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Discussion in 'The Garage' started by mach1mustang351, Jul 30, 2019.
There's a reason they aren't cheap.
I have been using a fluke 179 for over 10 years now. Its been 100% reliable. If they are made in China now like some of the other posters on here say it will likely be my last Fluke.
Checked my 179 and it's made in USA.
We also have a 123 scope meter at work. Made in Romania??
I got my first Fluke back in 85, not sure the model # but it is still working great. GOt my second, the 87a (A/C DC, Mini/Max, Frequency, milliamp and 10 amp) when it came out. Both have never let me down for checking voltage or what not. I find I use my handheld 4 channel scope (Matco something from back in the 90's) a lot though as I have gotten lazy.
When on the bike traveling I always carry one of my flukes, just rock solid meters I can always count on.
Yea, not selling mine. Scopes are awesome for lots of diagnostics. The Older MODIS is now old enough to be cheap used.
It is a pretty good 4 channel lab scope even if you don't use the scanner much? I see some sub $500 now. Big, but it does all the DMM functions and is a 4 ch scope. You can even VGA it to a screen!
I still have my Fluke 98 I got just before they stopped production. It seldom comes out because all our diagnostics are done on a scanner these day...but I dragged it out a couple of months ago to confirm a faulty stator on an ATV. The multimeter side of the 98 is just luxury overkill, what had me umming and arhing with the Vantage was instant confirmation with the 98. But hate the battery life, it gets plugged into the mains these day...the Vantage takes 2 D cells every year - duh, so, so simple.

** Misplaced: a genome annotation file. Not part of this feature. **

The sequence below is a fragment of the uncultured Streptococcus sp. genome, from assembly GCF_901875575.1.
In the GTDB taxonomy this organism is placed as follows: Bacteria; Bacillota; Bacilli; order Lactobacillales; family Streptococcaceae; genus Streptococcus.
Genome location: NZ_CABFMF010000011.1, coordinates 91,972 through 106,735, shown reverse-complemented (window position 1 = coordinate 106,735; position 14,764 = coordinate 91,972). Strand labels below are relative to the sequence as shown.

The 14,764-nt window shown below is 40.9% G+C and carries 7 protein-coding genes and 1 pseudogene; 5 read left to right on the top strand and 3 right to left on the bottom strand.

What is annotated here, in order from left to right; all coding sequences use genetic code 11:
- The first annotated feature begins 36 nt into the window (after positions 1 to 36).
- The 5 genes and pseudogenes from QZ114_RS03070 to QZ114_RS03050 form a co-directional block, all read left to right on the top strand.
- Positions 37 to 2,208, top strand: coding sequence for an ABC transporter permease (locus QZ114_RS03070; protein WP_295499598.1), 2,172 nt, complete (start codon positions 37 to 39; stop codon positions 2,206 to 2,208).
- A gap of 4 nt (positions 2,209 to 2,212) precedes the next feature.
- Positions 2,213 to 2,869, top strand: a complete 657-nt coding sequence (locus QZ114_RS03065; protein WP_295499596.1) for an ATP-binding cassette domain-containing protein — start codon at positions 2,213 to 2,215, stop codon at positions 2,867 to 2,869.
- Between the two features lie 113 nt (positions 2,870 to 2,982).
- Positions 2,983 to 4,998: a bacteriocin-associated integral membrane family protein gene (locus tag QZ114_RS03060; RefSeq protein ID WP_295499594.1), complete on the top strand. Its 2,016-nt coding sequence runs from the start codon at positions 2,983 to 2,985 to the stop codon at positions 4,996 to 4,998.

I have a Fluke 789, 771, and 87 that I use for work. Makes my job easy.
I've been using that one on the right weekly since it was new which goes back to about 1997 or so... I've got some serious history with it and it's served me well, no need for a newer one at this point for me.
Utuber AVE/boltr has tested the china flukes, look OK inside. He was pleasantly surprised.
He also reported a training version - supposedly only available in china with slightly less functions. You can get one on ebay.
He reckons they are decent value. Unless you need all the functions of course.
I’d say dump tradition and get a chinese meter that has the features you need. Times have changed. Cheap meters work just as well as expensive. Often have cooler features too. I picked up one off Amazon for around $50 . Clamp meter that does DC! Uly just AC on my old flukes. Auto shut off, back lit readout, freeze frame, frequency etc just like Fluke. Spending big bucks to have a “name” is kinda foolish with chinese electronics IMHO and experience.
Don’t spend your hard earned cash to have a “name” when it really makes no difference.
I would agree as long as the “name” makes no difference. Sometimes the the name does make a difference.
Yup, is it really accurate or just reading? Like gold vs silver etc banded resistors. What is the tolerance? Does it matter to you?
for 99% of the uses around a motorbike or garage that 5-10% accuracy is not needed.